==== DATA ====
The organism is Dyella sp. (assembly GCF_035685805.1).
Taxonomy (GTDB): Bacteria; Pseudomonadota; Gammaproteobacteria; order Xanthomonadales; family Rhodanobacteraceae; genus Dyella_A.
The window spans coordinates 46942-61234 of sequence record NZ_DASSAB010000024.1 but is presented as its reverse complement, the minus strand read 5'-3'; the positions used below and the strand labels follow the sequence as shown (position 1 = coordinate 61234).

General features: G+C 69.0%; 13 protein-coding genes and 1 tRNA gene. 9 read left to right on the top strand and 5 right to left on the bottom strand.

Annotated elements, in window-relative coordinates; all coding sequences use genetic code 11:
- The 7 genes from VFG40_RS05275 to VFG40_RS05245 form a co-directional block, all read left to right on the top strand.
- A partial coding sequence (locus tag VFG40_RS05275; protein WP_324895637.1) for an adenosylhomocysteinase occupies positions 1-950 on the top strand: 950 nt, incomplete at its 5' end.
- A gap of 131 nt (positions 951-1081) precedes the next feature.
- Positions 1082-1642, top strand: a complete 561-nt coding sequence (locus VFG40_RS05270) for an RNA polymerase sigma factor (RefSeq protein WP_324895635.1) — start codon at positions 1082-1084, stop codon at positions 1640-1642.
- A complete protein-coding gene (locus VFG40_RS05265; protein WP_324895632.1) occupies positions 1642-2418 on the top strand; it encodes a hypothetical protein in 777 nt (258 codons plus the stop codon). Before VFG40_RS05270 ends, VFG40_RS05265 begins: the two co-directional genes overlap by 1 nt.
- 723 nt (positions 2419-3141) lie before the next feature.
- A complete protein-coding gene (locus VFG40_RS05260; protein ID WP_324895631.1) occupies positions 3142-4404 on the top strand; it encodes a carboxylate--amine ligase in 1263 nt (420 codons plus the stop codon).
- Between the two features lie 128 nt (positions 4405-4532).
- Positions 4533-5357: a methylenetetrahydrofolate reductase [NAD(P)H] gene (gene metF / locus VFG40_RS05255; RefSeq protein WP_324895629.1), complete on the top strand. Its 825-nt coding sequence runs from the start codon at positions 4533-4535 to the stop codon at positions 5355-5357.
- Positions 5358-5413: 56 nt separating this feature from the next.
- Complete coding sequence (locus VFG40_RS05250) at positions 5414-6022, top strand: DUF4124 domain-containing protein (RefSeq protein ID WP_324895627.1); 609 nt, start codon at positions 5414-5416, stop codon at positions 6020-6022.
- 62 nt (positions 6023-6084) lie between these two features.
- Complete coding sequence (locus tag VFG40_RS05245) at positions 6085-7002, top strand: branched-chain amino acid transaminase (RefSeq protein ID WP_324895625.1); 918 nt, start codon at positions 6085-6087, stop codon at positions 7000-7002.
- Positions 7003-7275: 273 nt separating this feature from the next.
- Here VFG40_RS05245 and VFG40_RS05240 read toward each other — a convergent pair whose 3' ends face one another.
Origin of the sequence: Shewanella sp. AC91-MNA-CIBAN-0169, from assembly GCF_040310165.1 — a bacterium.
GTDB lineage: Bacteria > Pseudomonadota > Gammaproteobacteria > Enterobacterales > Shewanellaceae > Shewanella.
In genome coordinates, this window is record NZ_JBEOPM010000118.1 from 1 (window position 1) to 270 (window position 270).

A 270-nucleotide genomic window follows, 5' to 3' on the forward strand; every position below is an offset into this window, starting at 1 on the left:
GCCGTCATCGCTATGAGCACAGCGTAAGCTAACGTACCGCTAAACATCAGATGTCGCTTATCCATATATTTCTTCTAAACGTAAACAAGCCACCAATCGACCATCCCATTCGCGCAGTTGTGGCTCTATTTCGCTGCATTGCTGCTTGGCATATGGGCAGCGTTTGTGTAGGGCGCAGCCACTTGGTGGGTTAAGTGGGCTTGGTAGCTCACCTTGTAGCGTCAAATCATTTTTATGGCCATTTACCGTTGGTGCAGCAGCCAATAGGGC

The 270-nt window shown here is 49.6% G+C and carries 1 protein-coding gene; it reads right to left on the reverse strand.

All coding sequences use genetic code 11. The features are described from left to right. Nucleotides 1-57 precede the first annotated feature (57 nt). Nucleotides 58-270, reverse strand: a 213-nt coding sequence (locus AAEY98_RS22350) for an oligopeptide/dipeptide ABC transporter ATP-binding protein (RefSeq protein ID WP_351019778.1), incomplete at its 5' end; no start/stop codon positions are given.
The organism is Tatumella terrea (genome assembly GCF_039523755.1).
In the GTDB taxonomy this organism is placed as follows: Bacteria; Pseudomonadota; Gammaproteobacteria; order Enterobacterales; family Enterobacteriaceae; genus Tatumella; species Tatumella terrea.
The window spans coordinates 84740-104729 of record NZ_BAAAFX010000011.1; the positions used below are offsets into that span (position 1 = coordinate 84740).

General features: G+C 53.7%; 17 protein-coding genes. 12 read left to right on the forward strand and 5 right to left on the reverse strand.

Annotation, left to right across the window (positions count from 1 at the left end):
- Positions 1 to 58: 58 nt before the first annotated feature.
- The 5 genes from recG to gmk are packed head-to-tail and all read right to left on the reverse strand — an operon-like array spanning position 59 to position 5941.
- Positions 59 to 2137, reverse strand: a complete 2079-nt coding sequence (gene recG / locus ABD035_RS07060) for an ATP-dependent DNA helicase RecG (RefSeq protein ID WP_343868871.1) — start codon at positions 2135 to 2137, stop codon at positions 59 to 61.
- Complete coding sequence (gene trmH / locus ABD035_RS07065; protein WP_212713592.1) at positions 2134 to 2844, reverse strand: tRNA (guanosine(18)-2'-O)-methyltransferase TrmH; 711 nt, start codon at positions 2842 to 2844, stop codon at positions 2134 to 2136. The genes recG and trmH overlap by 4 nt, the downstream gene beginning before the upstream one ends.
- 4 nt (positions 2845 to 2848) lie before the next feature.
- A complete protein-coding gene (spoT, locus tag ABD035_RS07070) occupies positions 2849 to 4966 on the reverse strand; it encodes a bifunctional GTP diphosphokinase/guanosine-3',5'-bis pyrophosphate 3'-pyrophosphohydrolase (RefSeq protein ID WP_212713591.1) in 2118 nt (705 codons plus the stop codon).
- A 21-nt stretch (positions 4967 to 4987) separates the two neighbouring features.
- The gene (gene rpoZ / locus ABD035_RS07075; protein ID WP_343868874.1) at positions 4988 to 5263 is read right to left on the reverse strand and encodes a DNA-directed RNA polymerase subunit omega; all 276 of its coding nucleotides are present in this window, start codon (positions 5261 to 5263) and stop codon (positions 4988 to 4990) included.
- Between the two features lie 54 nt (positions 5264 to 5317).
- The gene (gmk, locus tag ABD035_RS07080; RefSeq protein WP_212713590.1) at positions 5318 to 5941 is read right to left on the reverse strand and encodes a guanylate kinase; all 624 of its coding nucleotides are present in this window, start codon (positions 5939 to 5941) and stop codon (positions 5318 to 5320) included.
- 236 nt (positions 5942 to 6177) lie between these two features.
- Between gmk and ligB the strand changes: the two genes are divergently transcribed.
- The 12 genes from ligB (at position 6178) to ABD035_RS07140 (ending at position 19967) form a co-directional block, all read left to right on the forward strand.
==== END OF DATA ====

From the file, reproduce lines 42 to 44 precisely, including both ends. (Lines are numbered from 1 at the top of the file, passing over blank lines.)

- The gene (gmk, locus tag ABD035_RS07080; RefSeq protein WP_212713590.1) at positions 5318 to 5941 is read right to left on the reverse strand and encodes a guanylate kinase; all 624 of its coding nucleotides are present in this window, start codon (positions 5939 to 5941) and stop codon (positions 5318 to 5320) included.
- 236 nt (positions 5942 to 6177) lie between these two features.
- Between gmk and ligB the strand changes: the two genes are divergently transcribed.